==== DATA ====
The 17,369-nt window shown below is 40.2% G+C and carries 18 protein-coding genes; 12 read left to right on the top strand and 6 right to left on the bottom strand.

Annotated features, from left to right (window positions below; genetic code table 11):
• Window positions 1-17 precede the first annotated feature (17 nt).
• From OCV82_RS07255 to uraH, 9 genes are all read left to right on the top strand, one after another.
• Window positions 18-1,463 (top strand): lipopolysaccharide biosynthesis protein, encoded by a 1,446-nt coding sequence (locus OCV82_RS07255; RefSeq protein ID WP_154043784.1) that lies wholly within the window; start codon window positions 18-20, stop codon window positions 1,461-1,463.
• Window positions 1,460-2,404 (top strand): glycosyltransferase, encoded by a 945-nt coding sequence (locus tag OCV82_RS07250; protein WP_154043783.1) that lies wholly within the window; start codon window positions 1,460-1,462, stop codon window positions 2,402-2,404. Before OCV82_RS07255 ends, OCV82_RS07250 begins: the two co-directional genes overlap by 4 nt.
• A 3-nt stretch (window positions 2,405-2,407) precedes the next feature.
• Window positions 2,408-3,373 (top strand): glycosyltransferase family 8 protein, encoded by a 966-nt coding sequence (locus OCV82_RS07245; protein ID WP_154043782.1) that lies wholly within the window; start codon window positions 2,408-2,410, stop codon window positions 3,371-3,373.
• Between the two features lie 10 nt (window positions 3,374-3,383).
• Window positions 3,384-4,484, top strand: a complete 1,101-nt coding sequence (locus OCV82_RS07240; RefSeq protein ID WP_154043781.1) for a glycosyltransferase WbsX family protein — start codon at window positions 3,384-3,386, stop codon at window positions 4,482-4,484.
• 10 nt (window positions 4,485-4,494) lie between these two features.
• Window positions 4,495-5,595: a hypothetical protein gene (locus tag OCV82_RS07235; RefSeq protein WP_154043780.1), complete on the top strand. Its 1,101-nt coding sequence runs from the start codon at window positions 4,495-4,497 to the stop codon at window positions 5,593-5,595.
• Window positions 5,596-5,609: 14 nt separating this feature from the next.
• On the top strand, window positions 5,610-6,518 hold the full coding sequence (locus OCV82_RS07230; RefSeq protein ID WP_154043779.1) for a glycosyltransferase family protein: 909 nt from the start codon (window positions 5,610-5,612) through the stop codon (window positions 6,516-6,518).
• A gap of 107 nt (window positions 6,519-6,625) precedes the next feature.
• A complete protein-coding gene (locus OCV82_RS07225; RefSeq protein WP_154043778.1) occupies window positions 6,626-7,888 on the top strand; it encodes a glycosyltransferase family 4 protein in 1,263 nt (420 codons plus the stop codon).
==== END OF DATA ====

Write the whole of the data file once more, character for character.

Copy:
The 17,369-nt window shown below is 40.2% G+C and carries 18 protein-coding genes; 12 read left to right on the top strand and 6 right to left on the bottom strand.

Annotated features, from left to right (window positions below; genetic code table 11):
• Window positions 1-17 precede the first annotated feature (17 nt).
• From OCV82_RS07255 to uraH, 9 genes are all read left to right on the top strand, one after another.
• Window positions 18-1,463 (top strand): lipopolysaccharide biosynthesis protein, encoded by a 1,446-nt coding sequence (locus OCV82_RS07255; RefSeq protein ID WP_154043784.1) that lies wholly within the window; start codon window positions 18-20, stop codon window positions 1,461-1,463.
• Window positions 1,460-2,404 (top strand): glycosyltransferase, encoded by a 945-nt coding sequence (locus tag OCV82_RS07250; protein WP_154043783.1) that lies wholly within the window; start codon window positions 1,460-1,462, stop codon window positions 2,402-2,404. Before OCV82_RS07255 ends, OCV82_RS07250 begins: the two co-directional genes overlap by 4 nt.
• A 3-nt stretch (window positions 2,405-2,407) precedes the next feature.
• Window positions 2,408-3,373 (top strand): glycosyltransferase family 8 protein, encoded by a 966-nt coding sequence (locus OCV82_RS07245; protein ID WP_154043782.1) that lies wholly within the window; start codon window positions 2,408-2,410, stop codon window positions 3,371-3,373.
• Between the two features lie 10 nt (window positions 3,374-3,383).
• Window positions 3,384-4,484, top strand: a complete 1,101-nt coding sequence (locus OCV82_RS07240; RefSeq protein ID WP_154043781.1) for a glycosyltransferase WbsX family protein — start codon at window positions 3,384-3,386, stop codon at window positions 4,482-4,484.
• 10 nt (window positions 4,485-4,494) lie between these two features.
• Window positions 4,495-5,595: a hypothetical protein gene (locus tag OCV82_RS07235; RefSeq protein WP_154043780.1), complete on the top strand. Its 1,101-nt coding sequence runs from the start codon at window positions 4,495-4,497 to the stop codon at window positions 5,593-5,595.
• Window positions 5,596-5,609: 14 nt separating this feature from the next.
• On the top strand, window positions 5,610-6,518 hold the full coding sequence (locus OCV82_RS07230; RefSeq protein ID WP_154043779.1) for a glycosyltransferase family protein: 909 nt from the start codon (window positions 5,610-5,612) through the stop codon (window positions 6,516-6,518).
• A gap of 107 nt (window positions 6,519-6,625) precedes the next feature.
• A complete protein-coding gene (locus OCV82_RS07225; RefSeq protein WP_154043778.1) occupies window positions 6,626-7,888 on the top strand; it encodes a glycosyltransferase family 4 protein in 1,263 nt (420 codons plus the stop codon).